Worship no longer consists of the offering of bulls and goats, made by priests of the Levitical order. Rather, it consists of spiritual sacrifices, offered up by priests of the new order—the individuals who make up the Church (1 Peter 2:5). Thus, worship is no longer a mechanical process; rather, it is carried out in spirit, by the Spirit. That is to say, the Spirit of God generates in the heart of the believer notes of worship of the Lord Jesus Christ and of God the Father.
Worship is offered up through the Spirit in any geographic location at any time, because the way into the holy presence of God has now been manifest (Hebrews 9:8). When Jesus said, “It is finished” (John 19:30), the veil that separated the holiest of all from the outer chamber of the Temple was torn in two from top to bottom (Mark 15:38). The believer, therefore, does not have to wait for a “worship service” to be bowed in worship and adoration. The Spirit, by whom the Christian worships, is not limited by geography, time, or other constraints.
When we examine the New Testament, we discover that worship is entirely independent of our words or activity, but is totally dependent upon the Holy Spirit’s work. To illustrate this point, let’s examine what I have come to savor as the most compelling picture of worship in the Old Testament. Read the account of the Queen of Sheba and her introduction to Solomon’s glory in 1 Kings 10:1-10.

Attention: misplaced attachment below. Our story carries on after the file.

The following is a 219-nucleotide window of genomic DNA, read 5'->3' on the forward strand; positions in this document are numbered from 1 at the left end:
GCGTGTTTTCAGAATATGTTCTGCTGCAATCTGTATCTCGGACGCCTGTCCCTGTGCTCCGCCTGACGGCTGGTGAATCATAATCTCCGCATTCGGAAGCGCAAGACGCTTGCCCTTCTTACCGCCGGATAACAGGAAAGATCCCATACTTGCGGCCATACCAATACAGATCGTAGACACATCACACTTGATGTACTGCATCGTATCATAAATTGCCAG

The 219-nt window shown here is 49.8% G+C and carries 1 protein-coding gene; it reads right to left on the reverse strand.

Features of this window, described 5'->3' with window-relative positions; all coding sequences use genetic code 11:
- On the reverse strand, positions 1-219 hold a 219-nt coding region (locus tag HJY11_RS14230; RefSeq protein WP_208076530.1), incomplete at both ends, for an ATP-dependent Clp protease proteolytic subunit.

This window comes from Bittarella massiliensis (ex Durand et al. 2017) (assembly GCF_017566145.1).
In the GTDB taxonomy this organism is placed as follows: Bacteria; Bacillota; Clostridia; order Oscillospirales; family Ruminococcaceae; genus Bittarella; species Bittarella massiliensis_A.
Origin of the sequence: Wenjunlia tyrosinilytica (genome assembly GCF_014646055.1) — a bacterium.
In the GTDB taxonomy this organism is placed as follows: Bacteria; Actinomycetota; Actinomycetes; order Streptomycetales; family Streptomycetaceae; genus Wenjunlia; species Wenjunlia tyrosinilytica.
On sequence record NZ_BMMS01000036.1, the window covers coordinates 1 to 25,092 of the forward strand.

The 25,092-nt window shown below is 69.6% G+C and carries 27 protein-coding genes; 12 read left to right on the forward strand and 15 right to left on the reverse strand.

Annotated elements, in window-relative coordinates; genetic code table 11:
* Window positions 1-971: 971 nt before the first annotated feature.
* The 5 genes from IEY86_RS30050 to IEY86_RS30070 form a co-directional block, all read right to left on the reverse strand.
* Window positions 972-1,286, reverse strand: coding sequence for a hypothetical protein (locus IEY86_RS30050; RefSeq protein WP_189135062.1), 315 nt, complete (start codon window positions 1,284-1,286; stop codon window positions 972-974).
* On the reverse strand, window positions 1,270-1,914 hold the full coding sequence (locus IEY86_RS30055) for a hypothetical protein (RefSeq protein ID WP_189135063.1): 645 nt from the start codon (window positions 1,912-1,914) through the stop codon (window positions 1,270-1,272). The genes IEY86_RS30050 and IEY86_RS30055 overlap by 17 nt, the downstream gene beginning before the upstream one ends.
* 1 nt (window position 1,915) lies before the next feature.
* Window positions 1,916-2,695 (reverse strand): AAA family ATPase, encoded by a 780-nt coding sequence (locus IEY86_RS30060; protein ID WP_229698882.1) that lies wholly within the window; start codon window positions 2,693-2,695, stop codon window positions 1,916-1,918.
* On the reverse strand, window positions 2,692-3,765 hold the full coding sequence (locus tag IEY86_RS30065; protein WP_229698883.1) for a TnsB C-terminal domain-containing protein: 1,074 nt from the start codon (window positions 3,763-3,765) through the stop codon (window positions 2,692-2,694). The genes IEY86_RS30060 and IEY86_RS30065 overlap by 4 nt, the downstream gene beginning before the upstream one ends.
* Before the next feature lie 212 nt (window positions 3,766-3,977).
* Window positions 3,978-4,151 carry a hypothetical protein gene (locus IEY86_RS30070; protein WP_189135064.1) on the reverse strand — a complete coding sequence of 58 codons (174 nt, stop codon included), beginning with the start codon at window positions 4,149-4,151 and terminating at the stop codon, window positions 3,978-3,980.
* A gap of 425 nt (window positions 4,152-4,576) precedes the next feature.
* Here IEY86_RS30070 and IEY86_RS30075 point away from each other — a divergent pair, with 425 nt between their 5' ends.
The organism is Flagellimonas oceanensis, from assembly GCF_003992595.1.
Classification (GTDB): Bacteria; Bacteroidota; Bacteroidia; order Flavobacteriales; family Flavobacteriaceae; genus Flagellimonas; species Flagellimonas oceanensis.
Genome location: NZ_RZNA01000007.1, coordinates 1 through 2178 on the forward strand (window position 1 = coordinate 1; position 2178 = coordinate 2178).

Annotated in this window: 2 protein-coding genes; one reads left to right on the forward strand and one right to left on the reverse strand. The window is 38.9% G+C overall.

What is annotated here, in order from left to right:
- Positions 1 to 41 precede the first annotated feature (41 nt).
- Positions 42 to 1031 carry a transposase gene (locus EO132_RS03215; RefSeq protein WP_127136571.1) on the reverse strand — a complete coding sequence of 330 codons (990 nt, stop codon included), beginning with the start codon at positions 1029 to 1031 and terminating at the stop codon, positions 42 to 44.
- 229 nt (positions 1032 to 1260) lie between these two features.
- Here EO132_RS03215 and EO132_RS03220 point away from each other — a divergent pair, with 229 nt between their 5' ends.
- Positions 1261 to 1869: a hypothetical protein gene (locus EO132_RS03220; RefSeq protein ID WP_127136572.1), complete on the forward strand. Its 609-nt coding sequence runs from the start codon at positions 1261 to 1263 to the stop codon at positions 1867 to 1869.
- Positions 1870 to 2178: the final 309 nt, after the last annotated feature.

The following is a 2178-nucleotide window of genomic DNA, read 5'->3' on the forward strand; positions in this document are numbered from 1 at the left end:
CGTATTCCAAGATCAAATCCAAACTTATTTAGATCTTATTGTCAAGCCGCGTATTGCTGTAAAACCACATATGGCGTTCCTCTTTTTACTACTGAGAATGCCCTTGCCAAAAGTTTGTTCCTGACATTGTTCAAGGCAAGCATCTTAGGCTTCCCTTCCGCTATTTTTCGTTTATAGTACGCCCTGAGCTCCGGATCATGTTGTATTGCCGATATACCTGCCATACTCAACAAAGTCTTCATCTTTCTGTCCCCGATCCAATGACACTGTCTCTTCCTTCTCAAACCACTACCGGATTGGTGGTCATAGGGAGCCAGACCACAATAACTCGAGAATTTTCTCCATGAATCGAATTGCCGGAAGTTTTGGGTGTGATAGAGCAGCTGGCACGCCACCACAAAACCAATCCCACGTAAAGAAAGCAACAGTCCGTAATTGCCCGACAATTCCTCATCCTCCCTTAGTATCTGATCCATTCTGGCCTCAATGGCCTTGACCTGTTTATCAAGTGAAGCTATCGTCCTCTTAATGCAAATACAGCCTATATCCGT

In this passage we first find the queen making a concerted effort to see King Solomon. She had heard about him and deemed it worthy of her effort to see him with her own eyes. This is also the first step for all who would be worshipers of the Lord Jesus Christ and of God the Father. We have to make a diligent effort to see God—the Father and the Son—as revealed in the Word of God, and commune with Him.
Having seen and communed with the King, the queen is left to ponder all the glory she beheld in him. “When the queen of Sheba had seen all Solomon’s wisdom, and the house that he had built, and the meat of his table, and the sitting of his servants, and the attendance of his ministers, and their apparel, and his cupbearers, and his ascent by which he went up unto the house of the Lord; there was no more spirit in her” (1 Kings 10:4-5). In view of his glory, she was breathless.
How deeply moving is this picture to the soul of the Christian worshiper! How it should inspire us to be in the place where we are able to gaze and reflect upon the glories of our Lord Jesus Christ and God the Father! Worship takes place when the offerer’s heart and soul are completely lost in wonder and amazement as he gazes upon the Object of his deep admiration.
—Condensed from Prayer and Worship in the Holy Spirit by Humphrey Duncanson